Wedding Caterer Career Info
|Licensure and Certification||Business license is standard; liquor and/or state-issued catering licenses could be required; certification preferred for some positions|
|Experience||Experience required by most employers|
|Key Skills||Skills vary based on position; ability to cook and work under pressure, leadership skills|
|Salary||$31,835 (2016 median salary for all caterers)|
Sources: Job postings from employers (September 2012), Various state licensing boards and departments, Payscale.com
Wedding caterers are professionals who handle the food preparation and presentation at weddings. Caterers also perform other duties, such as arranging a dining area, supplying a wedding cake and directing the cake cutting and toasts. Many wedding caterers run their own businesses or work in management positions. A wedding caterer can work 12-hour days, which includes evenings and weekends. While a caterer may have a flexible schedule, job stability fluctuates. These professionals should be able to work well under pressure and should have strong leadership skills in addition to an ability to cook. Caterers in general earned a median annual salary of $31,835, according to Payscale.com in 2016.
Step 1: Pursue Education
Formal education isn't always necessary in the catering business, but it can help supplement general culinary and business knowledge. Meeting and event planning certificate programs address sales, marketing, finance, site selection, decor and contracts. Some programs also offer electives in wedding planning and other social events.
Culinary programs provide training in food and beverage management, banquet events, accounting and preparation of different types of cuisine. Wedding caterers who plan to open their own catering company or work in a management position could find business courses that cover negotiations, entrepreneurship and event management useful.
For caterers interested in pursuing education beyond the certificate level, associate's and bachelor's degree programs exist in culinary arts, meeting and event planning, catering and business. Degree programs typically consist of more advanced topics and may help a caterer stand out as a professional in the industry.
Prospective wedding caterers can gain experience through internships while attending school. An internship allows students to expand their education outside of a classroom by learning new skills from professionals in the industry.
Step 2: Earn Certification
National organizations, such as the American Culinary Federation (ACF) and the International Special Events Society (ISES), offer certifications that test a wedding caterer's knowledge on catering and event planning principles. The ACF has several cooking, baking and pastry certification programs available for wedding caterers who want to exhibit specific expertise in culinary arts. The ISES' Certified Special Events Professional (CSEP) credential demonstrates proficiency in the event-planning aspects of wedding catering, such as business marketing, ceremony protocols, entertainment planning and regulatory compliance.
Step 3: Comply With State Regulations
Wedding caterers usually need one or more types of licenses, depending on the services they provide. In addition to a business license or food service establishment license, some states might require special catering licensure when events are catered off-site or food is being transported. If alcohol is served, the caterer usually needs to obtain a state liquor license in order to sell and serve alcoholic beverages. A county health department inspector checks a caterer's kitchen to make sure it meets specific sanitation and safety code regulations.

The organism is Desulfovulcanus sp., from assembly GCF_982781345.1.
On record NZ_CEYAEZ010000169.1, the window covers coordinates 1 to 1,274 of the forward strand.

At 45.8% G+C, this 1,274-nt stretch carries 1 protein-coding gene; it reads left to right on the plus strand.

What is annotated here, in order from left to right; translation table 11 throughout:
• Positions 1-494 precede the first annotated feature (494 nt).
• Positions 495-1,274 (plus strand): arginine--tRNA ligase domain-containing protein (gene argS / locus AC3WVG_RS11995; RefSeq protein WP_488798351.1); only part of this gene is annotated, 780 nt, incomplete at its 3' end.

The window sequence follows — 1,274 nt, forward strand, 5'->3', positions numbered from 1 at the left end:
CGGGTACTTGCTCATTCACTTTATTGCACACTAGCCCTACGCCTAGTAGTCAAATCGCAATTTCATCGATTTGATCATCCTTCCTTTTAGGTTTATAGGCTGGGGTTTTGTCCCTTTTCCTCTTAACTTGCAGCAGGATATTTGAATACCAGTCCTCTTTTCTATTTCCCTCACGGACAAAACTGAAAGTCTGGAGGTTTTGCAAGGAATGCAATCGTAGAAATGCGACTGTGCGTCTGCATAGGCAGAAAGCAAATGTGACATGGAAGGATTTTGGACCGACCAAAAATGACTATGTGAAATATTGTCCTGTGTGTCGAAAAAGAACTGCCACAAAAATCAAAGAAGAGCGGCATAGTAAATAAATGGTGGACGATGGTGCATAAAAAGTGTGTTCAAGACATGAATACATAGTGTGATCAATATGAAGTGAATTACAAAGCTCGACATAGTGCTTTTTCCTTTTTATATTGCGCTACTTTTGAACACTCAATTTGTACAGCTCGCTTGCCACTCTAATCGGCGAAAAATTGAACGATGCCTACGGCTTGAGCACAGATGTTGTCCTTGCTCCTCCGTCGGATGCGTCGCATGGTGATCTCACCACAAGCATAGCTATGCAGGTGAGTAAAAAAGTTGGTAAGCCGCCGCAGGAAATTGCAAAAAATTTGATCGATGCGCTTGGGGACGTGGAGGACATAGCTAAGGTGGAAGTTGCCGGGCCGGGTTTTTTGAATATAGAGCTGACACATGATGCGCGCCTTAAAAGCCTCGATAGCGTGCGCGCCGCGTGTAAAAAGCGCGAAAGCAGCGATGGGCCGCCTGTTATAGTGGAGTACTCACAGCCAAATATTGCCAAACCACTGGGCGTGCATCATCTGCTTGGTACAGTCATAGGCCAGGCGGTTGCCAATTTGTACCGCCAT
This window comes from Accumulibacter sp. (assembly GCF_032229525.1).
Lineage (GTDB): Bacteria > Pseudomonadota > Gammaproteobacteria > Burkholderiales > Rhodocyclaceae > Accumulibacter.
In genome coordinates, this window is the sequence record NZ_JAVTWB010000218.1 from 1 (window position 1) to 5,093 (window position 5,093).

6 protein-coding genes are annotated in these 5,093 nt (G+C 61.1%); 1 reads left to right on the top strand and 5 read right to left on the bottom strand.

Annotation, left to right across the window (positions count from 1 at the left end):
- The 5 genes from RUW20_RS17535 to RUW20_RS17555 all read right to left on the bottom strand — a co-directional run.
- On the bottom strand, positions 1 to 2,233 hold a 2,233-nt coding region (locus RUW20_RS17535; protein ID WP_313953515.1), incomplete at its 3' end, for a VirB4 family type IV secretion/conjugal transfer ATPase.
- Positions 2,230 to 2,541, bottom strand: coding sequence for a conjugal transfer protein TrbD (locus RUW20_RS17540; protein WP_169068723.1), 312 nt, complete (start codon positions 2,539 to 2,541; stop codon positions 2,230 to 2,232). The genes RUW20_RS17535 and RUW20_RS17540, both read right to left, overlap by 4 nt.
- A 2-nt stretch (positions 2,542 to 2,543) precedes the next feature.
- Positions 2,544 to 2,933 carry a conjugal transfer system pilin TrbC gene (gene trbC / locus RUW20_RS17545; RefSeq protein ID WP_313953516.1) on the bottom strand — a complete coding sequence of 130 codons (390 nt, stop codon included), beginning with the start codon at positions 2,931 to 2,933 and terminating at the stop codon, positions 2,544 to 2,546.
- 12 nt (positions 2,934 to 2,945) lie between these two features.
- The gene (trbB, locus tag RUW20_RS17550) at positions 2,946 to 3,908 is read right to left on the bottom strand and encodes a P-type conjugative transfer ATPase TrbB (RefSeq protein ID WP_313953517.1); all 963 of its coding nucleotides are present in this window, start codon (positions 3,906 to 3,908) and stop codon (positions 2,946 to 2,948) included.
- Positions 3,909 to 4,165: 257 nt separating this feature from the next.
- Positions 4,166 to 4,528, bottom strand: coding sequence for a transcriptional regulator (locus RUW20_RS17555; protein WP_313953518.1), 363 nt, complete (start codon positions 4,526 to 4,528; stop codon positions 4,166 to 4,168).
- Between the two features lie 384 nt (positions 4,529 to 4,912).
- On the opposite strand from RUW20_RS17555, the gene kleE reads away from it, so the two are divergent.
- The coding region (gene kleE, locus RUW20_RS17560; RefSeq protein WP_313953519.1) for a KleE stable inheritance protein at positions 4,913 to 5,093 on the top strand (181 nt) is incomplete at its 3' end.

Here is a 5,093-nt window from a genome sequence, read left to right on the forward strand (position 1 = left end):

Liability is also a concern for wedding caterers. Insurance can be purchased for a caterer's business, employees, food and beverages, automobiles and equipment. Many insurance companies offer liability coverage for caterers. However, some firms specialize specifically in covering wedding or private event catering.
Step 4: Develop a Business Plan
Wedding caterers must decide if they want to work under an established caterer or start a business of their own. Caterers who decide to pursue entrepreneurship must develop a business plan that covers marketing and finances. Additionally, self-employed caterers will need to develop their own menus and design promotional materials.
Wedding caterers can also promote their businesses and network with other professionals by setting up presentations at bridal expos. Bridal shows can also serve as a way to assess the competition.
Step 5: Continue Education
While continuing education isn't required in the catering business, professional wedding caterers can benefit from continuing their educations throughout their careers. Continuing education helps a caterer stay current with wedding industry trends and learn about new business-related concepts. The National Association for Catering and Events (NACE) offers a variety of webinars covering topics such as time management, same-sex weddings, forecasting future trends and marketing.
Wedding caterers may also want to consider joining a professional organization in order to illustrate their competency and standards as well as receive other benefits, such as Internet promotions, professional development and vendor networking. The Wedding Industry Professionals Association provides tiered memberships for all types of wedding-related companies and individuals and offers a list of members and contact information used by brides searching for vendors.
Though a degree isn't always a requirement to become a wedding caterer, professionals in the field should have some knowledge of both cooking and business basics in order to start a business and become established in the field.